Colds and Flu
All You Need To Know
COLDS AND FLU?
Colds and flu viruses are either inhaled from the air, when someone sneezes or coughs, or passed on by contact. If you have had hand contact with someone who is infected, or if you touch a surface they’ve come into contact with, you may transfer the germs from your hand to your nose, mouth or eyes.2
COLDS AND FLU:
SECRETS TO NOT GETTING SICK
Colds and flu may be common, but if you take care of yourself, and others around you, you can minimise the risks of getting sick.
Be careful when you come into contact with someone who is unwell; make sure you wash your hands often with warm water and soap. Avoid sharing towels or household items (like cups) with people who are infected. Keep the home disinfected. Wipe down door handles and kitchen areas, they’re particularly highly populated areas of the home.3
Stay fit and healthy. Research shows people who exercise regularly are less likely to get a cold. A study of over 1,000 people found that staying active, almost halved the odds of catching cold viruses, and failing that, made the infection less severe.4 Experts reported to the British Journal of Sports Medicine that this is because exercise helps bolster the immune system to fight off germs.4
WHAT’S THE DIFFERENCE BETWEEN
COLDS AND FLU?
Colds and flu share many of the same symptoms. But ask someone who’s had flu and they’ll tell you there’s a difference! Flu symptoms feel more severe. You’ll likely have the same tiredness, aches and pains but with flu it feels worse and comes with a fever. Also, flu tends to come on much faster than a cold.6 That’s why you may hear people say they’ve been “struck down by flu.”
WHAT TO LOOK OUT FOR?
You can have a cold for a few days before you know it. You are infectious to others at this time, also when the first symptoms are at their worst. Those first tell-tale symptoms can be a runny nose, sneezing, a scratchy dry sore throat as the virus hits the back of the nose first, and your immune system starts to kick in.7
As well as feeling tired and achy, you can have a host of other symptoms with a cold, including a blocked nose and pressure in your ears and face. You could lose your sense of taste and smell and have a headache. Sometimes you can have a cough and raised temperature.8
As with a cold, you can be infected with flu a few days before you realise it and the symptoms kick in. At this time, you will be carrying it.
Flu symptoms come on faster than those of a cold, which take a day or two to come out. You will quickly feel achy, feverish, sweaty and shivery. These symptoms should peak and then pass in a few days, but it can be as much as a week before you really start to feel better. Even then, you will feel drained and ‘wiped out’ for a few weeks more.10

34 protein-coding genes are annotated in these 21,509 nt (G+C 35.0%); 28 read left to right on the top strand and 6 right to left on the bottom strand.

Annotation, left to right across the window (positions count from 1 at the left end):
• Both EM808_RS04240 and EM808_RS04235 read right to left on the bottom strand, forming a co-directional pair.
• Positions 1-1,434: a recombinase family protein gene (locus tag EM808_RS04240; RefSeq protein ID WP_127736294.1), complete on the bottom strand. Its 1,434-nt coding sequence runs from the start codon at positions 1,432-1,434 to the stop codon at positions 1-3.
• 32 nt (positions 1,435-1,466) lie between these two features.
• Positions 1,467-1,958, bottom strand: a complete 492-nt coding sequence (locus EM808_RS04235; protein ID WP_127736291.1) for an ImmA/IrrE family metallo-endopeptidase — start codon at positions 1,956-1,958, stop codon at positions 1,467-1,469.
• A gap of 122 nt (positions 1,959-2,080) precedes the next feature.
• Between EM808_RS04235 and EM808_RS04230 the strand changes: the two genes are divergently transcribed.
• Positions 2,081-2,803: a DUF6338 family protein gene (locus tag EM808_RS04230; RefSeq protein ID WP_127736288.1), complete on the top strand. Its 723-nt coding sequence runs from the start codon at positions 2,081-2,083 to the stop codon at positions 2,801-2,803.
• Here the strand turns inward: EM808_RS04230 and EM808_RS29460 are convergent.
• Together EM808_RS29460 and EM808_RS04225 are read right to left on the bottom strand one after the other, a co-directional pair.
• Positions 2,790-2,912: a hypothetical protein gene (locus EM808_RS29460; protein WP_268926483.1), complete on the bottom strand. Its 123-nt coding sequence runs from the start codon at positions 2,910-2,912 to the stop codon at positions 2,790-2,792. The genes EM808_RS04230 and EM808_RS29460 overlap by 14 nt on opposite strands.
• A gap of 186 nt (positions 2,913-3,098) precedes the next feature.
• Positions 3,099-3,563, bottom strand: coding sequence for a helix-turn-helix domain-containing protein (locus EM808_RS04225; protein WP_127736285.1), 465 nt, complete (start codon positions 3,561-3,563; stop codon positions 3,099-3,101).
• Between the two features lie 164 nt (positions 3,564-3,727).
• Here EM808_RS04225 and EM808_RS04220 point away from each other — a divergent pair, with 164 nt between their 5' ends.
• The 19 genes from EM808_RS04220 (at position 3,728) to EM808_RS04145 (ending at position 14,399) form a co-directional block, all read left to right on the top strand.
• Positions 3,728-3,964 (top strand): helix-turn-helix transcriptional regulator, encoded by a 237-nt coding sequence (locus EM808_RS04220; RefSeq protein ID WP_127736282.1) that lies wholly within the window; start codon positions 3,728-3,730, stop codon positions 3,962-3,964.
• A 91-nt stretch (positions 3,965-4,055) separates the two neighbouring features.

WHAT’S THE OUTLOOK
If you’re wondering how long your cold will last, you should be symptom free withinabout a week. But if you’re one of the unlucky ones, your cold might linger for longer.
After around two weeks, you’ll start to produce antibodies that will protect and prevent you from catching that particular virus again. That’s the good news.
The bad news? With some 199 strains of cold virus in existence, you can catch a virus you haven’t yet had – and it can happen straight away.9
If you’ve got flu, the fever and other main symptoms should pass within a few days, you should feel better in a week, but will feel tired for a few weeks more.
You’ll start to develop a resistance by viral antibodies to stop you getting this exact flu virus again. But beware, because they can’t protect you from getting another type of flu again as the strains are constantly evolving.11
TAKE CARE OF COLDS AND FLU?
Flu is more severe than a cold, but many of the symptoms are the same. If you’re generally healthy and under age 65, you don’t need to see your GP. That’s because antibiotics won’t work against viruses.12
Consider seeing your GP if:
Otherwise, take care of yourself:
GOOD FOR COLDS AND FLU?
There are plenty of tried and trusted Lemsip products that can help ease cold and flu symptoms. You can pick them up from your local pharmacy or supermarket. They have different strength active ingredients and different formulations, designed to help with each of your symptoms. Some contain pharmacy strength ingredients so are not available for you to pick up directly off the shelf. Talk to your pharmacist about these, or if you’re not sure what to take.10